" One soldier had already died from heat exhaustion one day prior to this incident."
Why include this in you post 1735099? Are you trying to point out that 2 or 3 days on the grog and the subsequent dehydration can lead to dire consequences, if during hot weather and without time to hydrate, you go for a hike through the jungle with sixty pound of gear on your back? You are in a position to confirm or deny that, when at first the condition of the soldier was noted that a medical evacuation was knocked back by the man keen on sharp machetes. A second request later on although granted was to no avail. Any truth in that very strong rumour?

Anonymous said...

I just spent 30 seconds on the AWM web site and found it totally contradicted your "it wasn't communism" meme.
Obviously you were only looking for something to support your theory and ignored all other facts.
John Grey

Anonymous said...

What is you idea of a full blown and unequivocal apology and whose fault is it that the media didn't get on board with Howard's statement? Must be his fault.

1735099 said...

Any truth in that very strong rumour?
No idea.
The episode is recorded in the radio log which can be accessed here -https://www.awm.gov.au/collection/C1374476
Do your own research and come to your own conclusions.

1735099 said...

I just spent 30 seconds on the AWM web site and found it totally contradicted your "it wasn't communism" meme.
You might want to spend longer than 30 seconds, and check more than one website, before coming to any conclusions.

1735099 said...

What is you idea of a full blown and unequivocal apology and whose fault is it that the media didn't get on board with Howard's statement? Must be his fault.

I'm open to suggestions.

Anonymous said...

"check more than one website"
Good grief blogger, you are such a hypocritical writer.
On the one hand you proclaim the usefulness of the AWM (you drove many hours just to get there) and imply its integrity - yet criticise it when I use it.
Get your facts straight first and then try to argue that "communism wasn't to blame".
We all know it was and your alternative reality doesn't exist. Are you on a retainer from the CCP?
John Grey.

1735099 said...

Get your facts straight first and then try to argue that "communism wasn't to blame".
To blame for what?
For the series of wars that the Vietnamese fought against the Japanese, the French, the Americans (with our help), or the Chinese?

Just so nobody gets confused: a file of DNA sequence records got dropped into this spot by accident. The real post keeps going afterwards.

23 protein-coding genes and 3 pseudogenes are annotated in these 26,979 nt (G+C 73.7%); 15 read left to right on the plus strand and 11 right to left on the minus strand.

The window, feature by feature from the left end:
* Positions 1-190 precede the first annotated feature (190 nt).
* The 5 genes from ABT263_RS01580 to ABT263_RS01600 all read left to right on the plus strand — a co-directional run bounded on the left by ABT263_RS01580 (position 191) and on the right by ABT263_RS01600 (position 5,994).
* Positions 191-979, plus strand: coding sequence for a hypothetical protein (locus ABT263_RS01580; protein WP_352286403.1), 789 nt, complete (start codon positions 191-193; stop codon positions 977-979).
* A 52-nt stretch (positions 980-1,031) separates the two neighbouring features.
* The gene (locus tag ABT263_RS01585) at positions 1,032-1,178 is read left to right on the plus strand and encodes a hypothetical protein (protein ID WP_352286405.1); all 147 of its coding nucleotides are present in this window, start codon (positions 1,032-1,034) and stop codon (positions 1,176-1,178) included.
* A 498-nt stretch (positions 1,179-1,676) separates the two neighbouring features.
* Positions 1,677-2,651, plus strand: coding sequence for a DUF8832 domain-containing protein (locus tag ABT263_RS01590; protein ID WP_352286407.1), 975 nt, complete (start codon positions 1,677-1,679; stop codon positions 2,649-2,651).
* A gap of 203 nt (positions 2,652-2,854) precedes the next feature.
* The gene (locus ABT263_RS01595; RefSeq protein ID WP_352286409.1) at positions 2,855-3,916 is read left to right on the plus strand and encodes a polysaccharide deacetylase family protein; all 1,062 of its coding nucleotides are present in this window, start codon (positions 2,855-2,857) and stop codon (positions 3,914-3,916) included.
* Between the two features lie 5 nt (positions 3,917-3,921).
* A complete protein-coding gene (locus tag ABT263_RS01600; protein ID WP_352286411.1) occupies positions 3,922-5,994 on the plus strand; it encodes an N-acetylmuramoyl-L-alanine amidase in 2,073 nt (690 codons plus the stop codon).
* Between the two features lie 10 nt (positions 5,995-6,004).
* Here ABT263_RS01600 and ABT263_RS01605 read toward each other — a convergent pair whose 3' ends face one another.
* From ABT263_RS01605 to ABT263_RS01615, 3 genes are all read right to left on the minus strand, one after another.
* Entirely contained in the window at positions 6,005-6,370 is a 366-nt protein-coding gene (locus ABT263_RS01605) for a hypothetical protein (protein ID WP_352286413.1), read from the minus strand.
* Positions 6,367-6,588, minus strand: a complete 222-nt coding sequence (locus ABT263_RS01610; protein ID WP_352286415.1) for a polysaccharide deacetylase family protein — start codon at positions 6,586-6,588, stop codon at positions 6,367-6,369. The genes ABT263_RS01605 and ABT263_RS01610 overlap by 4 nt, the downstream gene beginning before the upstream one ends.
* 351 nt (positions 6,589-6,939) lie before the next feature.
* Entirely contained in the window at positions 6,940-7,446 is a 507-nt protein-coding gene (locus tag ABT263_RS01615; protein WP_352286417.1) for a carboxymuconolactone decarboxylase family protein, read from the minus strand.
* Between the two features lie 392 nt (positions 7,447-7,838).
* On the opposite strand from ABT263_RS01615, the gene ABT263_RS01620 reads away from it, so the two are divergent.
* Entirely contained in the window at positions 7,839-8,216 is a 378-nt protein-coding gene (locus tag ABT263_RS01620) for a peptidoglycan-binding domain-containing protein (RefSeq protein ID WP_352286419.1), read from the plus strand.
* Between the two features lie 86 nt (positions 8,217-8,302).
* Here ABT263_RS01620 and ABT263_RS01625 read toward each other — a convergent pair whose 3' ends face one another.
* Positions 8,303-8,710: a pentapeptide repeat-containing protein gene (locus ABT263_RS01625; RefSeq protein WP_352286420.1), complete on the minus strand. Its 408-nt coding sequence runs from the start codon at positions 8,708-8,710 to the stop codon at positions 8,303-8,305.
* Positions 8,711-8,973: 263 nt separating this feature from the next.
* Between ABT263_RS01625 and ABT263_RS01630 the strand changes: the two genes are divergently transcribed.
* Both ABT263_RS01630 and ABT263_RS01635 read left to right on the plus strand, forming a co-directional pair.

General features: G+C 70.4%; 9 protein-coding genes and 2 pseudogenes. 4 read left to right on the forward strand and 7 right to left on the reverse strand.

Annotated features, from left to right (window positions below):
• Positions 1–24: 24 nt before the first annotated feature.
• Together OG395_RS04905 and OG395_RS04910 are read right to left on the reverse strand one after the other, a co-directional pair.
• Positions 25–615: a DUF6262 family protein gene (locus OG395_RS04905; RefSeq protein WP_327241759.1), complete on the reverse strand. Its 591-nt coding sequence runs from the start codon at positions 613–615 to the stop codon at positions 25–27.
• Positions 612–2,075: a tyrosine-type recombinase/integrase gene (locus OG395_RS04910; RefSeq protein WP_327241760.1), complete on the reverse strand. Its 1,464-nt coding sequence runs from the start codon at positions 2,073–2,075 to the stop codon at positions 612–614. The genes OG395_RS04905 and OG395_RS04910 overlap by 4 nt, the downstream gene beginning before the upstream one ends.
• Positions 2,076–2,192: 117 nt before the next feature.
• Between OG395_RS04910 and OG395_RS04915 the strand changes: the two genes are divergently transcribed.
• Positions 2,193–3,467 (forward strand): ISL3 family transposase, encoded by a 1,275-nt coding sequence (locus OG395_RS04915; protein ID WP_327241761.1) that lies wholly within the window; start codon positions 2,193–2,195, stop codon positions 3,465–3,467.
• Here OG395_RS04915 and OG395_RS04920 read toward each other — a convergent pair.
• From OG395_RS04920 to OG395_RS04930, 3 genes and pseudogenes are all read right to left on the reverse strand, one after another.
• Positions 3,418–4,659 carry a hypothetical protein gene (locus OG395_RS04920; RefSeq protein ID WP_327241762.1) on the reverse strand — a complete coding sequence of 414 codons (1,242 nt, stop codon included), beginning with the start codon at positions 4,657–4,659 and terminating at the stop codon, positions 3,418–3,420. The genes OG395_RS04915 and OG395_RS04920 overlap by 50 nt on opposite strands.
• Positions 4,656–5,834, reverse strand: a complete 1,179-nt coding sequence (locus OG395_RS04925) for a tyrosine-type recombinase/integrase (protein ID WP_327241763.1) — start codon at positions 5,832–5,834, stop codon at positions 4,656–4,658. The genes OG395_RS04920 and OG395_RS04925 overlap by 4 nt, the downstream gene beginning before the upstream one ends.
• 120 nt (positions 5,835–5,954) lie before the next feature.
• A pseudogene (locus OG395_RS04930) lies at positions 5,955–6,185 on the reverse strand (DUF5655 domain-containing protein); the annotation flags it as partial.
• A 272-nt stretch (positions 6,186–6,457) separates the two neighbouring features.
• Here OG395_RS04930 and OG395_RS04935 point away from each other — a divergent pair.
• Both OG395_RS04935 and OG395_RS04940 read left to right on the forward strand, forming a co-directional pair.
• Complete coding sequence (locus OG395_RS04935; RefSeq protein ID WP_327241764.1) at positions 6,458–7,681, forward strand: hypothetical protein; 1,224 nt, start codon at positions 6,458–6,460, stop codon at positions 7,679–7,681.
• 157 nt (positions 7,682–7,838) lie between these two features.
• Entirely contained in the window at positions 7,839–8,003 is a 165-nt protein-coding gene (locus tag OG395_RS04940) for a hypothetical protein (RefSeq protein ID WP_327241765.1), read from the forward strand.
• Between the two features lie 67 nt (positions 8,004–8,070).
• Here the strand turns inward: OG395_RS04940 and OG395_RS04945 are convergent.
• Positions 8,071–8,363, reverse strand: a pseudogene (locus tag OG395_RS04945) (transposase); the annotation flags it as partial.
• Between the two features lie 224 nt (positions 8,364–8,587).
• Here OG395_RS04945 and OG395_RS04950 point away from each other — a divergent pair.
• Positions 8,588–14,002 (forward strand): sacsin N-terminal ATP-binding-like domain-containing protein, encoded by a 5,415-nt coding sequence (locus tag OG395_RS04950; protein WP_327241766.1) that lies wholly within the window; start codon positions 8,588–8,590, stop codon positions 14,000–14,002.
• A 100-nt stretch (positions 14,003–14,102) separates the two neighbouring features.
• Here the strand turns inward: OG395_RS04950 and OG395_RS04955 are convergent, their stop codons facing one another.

Perhaps for them, national independence was a higher priority than their political
system.
The AWM is a great institution, but it is a repository of military archive, not political opinion.

Anonymous said...

OK blogger, tell me that Vietnam wasn't a battleground in the Cold War, when the United States and the communist Soviet Union grappled for world domination.
The previous civil wars were wars of independence. The Americans and Australia got into Vietnam to stop communism.
I know you are very sympathetic to communism but that shouldn't cloud your analysis.
John Grey

Anonymous said...

"but it is a repository of military archive, not political opinion".
Stating the cause of the Vietnam war is not an opinion - it is a fact. A fact you ignore in your blind obsession to denigrate the involvement of America and Australia.
The AWM is not, as you mistakenly said, JUST a repository of military archive. It's own web site says "Its mission is leading remembrance and understanding of Australia’s wartime experience."
Understanding = knowing why our country went to war.
Your conscription sure fried your brain.
John Grey (as in John Grey Gorton who was responsible for Australia leaving Vietnam)

Anonymous said...

You often boast about the Government benefits you received after Vietnam
I assume you don't consider those financial windfalls a form of apology.
That's sad.
John Grey.

Anonymous said...

The blogger's reluctance to accept the truth that communism was the cause of the Vietnam war boils down to his self described "subversive" activities. He constantly tries to spread the pro-communist line in order to subvert Australian history.
Unfortunately for many, he had years as a teacher to spread the same lies to the most impressionable.
John Grey

1735099 said...

The blogger's reluctance to accept the truth that communism was the cause of the Vietnam war
Which "Vietnam War"?
There were four, according to the Vietnamese: the Japanese War, the French War, the American War, and the Chinese War. It's their country, so their perspective is probably the most accurate.

1735099 said...

I assume you don't consider those financial windfalls a form of apology.
They are not a "form of apology", just as repatriation benefits for returned soldiers for all the wars in which Australians were involved are not a form of apology.
That's sad.
The sad part is the wasted lives of the 500 who were killed, and the damaged lives of the thousands of survivors who were maimed and traumatized. They who survived were betrayed when they were sent to war, and betrayed when they came home.
That's why two apologies are necessary.
One for the cohort who believed in what they were doing, and were abused when they got home.
The second for those who did not believe in the cause, were forced under pain of legal penalty to participate, but were also abused when they got home.

1735099 said...

Stating the cause of the Vietnam war is not an opinion - it is a fact.